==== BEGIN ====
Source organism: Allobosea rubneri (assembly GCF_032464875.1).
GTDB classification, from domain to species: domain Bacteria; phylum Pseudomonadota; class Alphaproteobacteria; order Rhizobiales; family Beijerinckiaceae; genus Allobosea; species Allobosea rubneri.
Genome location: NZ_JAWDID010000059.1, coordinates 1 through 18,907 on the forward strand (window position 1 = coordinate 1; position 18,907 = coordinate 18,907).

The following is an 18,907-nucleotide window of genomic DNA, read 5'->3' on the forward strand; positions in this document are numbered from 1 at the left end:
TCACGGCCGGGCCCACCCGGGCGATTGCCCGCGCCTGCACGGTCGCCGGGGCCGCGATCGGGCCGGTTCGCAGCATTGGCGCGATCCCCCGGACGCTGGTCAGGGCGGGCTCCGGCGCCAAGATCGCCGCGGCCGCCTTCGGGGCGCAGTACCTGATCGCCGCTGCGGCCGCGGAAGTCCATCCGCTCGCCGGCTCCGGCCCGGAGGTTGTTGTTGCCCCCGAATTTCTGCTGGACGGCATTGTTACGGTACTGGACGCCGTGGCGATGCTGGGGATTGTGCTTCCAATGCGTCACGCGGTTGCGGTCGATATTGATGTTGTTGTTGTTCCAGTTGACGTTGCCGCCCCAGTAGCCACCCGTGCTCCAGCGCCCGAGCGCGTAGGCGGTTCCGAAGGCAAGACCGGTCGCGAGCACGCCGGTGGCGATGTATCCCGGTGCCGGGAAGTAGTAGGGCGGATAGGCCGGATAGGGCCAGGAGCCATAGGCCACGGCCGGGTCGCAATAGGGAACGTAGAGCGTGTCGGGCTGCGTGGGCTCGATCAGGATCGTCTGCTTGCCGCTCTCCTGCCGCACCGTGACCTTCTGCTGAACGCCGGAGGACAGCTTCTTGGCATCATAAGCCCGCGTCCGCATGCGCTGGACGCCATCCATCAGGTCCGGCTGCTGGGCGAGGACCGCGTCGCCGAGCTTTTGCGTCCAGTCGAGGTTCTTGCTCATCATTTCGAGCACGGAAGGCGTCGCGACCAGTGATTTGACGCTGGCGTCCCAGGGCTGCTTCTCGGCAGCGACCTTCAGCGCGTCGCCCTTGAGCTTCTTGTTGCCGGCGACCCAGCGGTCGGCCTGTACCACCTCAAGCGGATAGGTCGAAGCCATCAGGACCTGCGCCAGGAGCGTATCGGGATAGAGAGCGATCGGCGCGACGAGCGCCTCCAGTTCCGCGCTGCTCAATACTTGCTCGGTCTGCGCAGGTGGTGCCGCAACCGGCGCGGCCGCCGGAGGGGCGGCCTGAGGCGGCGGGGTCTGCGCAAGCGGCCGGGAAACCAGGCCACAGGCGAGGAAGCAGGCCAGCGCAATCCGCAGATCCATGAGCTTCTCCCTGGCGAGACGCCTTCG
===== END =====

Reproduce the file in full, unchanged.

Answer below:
Source organism: Allobosea rubneri (assembly GCF_032464875.1).
GTDB classification, from domain to species: domain Bacteria; phylum Pseudomonadota; class Alphaproteobacteria; order Rhizobiales; family Beijerinckiaceae; genus Allobosea; species Allobosea rubneri.
Genome location: NZ_JAWDID010000059.1, coordinates 1 through 18,907 on the forward strand (window position 1 = coordinate 1; position 18,907 = coordinate 18,907).

The following is an 18,907-nucleotide window of genomic DNA, read 5'->3' on the forward strand; positions in this document are numbered from 1 at the left end:
TCACGGCCGGGCCCACCCGGGCGATTGCCCGCGCCTGCACGGTCGCCGGGGCCGCGATCGGGCCGGTTCGCAGCATTGGCGCGATCCCCCGGACGCTGGTCAGGGCGGGCTCCGGCGCCAAGATCGCCGCGGCCGCCTTCGGGGCGCAGTACCTGATCGCCGCTGCGGCCGCGGAAGTCCATCCGCTCGCCGGCTCCGGCCCGGAGGTTGTTGTTGCCCCCGAATTTCTGCTGGACGGCATTGTTACGGTACTGGACGCCGTGGCGATGCTGGGGATTGTGCTTCCAATGCGTCACGCGGTTGCGGTCGATATTGATGTTGTTGTTGTTCCAGTTGACGTTGCCGCCCCAGTAGCCACCCGTGCTCCAGCGCCCGAGCGCGTAGGCGGTTCCGAAGGCAAGACCGGTCGCGAGCACGCCGGTGGCGATGTATCCCGGTGCCGGGAAGTAGTAGGGCGGATAGGCCGGATAGGGCCAGGAGCCATAGGCCACGGCCGGGTCGCAATAGGGAACGTAGAGCGTGTCGGGCTGCGTGGGCTCGATCAGGATCGTCTGCTTGCCGCTCTCCTGCCGCACCGTGACCTTCTGCTGAACGCCGGAGGACAGCTTCTTGGCATCATAAGCCCGCGTCCGCATGCGCTGGACGCCATCCATCAGGTCCGGCTGCTGGGCGAGGACCGCGTCGCCGAGCTTTTGCGTCCAGTCGAGGTTCTTGCTCATCATTTCGAGCACGGAAGGCGTCGCGACCAGTGATTTGACGCTGGCGTCCCAGGGCTGCTTCTCGGCAGCGACCTTCAGCGCGTCGCCCTTGAGCTTCTTGTTGCCGGCGACCCAGCGGTCGGCCTGTACCACCTCAAGCGGATAGGTCGAAGCCATCAGGACCTGCGCCAGGAGCGTATCGGGATAGAGAGCGATCGGCGCGACGAGCGCCTCCAGTTCCGCGCTGCTCAATACTTGCTCGGTCTGCGCAGGTGGTGCCGCAACCGGCGCGGCCGCCGGAGGGGCGGCCTGAGGCGGCGGGGTCTGCGCAAGCGGCCGGGAAACCAGGCCACAGGCGAGGAAGCAGGCCAGCGCAATCCGCAGATCCATGAGCTTCTCCCTGGCGAGACGCCTTCG